I just read an article from SA contributor Macro Investor suggesting that now is a good time to buy short VIX futures products such as (NYSEARCA:SVXY) or (NASDAQ:XIV), with a possible return of 10%-30% by the end of August. I don't necessarily disagree with the call and very much respect Macro Investor's opinions in the VIX (NYSEARCA:VXX) space, but I think retail investors are better served if they sit on the sidelines for now.
It all comes down to making sure you have an edge. Fact of the matter is that retail investors have trouble competing with the big boys in the short run, which I arbitrarily define as a holding period of three months or less. Some of the best VIX data is proprietary, as are cutting edge trading systems and execution facilities. I hold out hope that some dude with statistical software and too much free time can crack the VIX code in his basement, goodness knows I've tried. There is something about volatility trading that brings out my inner statistics geek. But generally speaking, I'd rather play a game in which the odds are much more in my favor.
Trade VIX Like a Value Investor
And here's where retail investors can really press their advantage in the short VIX game: stay unleveraged, wait for a sure thing, and hold on in the face of short term volatility. Dipping below 14 today, the VIX is hovering at about the 20th percentile of its historical value distribution:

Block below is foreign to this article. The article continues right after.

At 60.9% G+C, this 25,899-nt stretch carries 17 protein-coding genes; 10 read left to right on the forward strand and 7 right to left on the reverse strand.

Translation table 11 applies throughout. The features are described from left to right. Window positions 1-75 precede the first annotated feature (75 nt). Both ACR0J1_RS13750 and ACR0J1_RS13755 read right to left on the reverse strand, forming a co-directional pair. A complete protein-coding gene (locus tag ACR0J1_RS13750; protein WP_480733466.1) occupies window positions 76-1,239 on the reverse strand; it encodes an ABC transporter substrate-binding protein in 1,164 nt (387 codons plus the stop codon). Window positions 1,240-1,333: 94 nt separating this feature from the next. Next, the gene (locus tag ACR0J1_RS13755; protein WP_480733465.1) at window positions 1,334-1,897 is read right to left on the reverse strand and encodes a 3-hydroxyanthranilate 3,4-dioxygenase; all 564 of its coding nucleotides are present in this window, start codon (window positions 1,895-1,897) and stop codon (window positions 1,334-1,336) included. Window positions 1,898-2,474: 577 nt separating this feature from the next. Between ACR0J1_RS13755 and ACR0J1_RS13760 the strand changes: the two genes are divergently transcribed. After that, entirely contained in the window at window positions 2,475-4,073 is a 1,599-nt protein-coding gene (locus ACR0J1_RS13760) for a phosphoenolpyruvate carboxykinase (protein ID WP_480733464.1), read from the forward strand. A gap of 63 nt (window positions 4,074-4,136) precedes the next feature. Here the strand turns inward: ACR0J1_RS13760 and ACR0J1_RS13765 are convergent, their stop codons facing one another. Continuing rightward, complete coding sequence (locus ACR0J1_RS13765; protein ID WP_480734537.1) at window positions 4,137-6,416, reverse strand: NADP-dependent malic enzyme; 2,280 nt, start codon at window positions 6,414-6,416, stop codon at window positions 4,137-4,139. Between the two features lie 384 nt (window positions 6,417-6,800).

Yes, contango is pretty steep, giving XIV and SVXY holders an additional sweetener if the VIX continues to melt downwards. But the problem is that at such low levels, the risk-reward payoff is skewed in the wrong direction. If in the next month or so the VIX is slightly rising, stable, or falling, VIX shorts get a decent return. But every now and then the VIX spikes, leaving the shorts very sore indeed. So at this point VIX shorts are opting for a good probability of decent returns in the short run in exchange for an uncertain possibility of terrible (very negative) returns.
Now if they just hold on, those shorts will eventually be made whole because VIX futures are usually in contango and the VIX is mean-reverting. But I'd rather wait for an opportunity with a good probability of great returns in exchange for that same uncertain possibility of terrible returns. Investors will likely not have to wait too long for such an opportunity to present itself:
XIV data by YCharts
So if your job does not depend on your monthly investment performance and you do not have to follow the same restrictive drawdown rules of many professional investors, have a little patience. Let the big boys fight over those nickels and dimes and save your capital for the next VIX spike.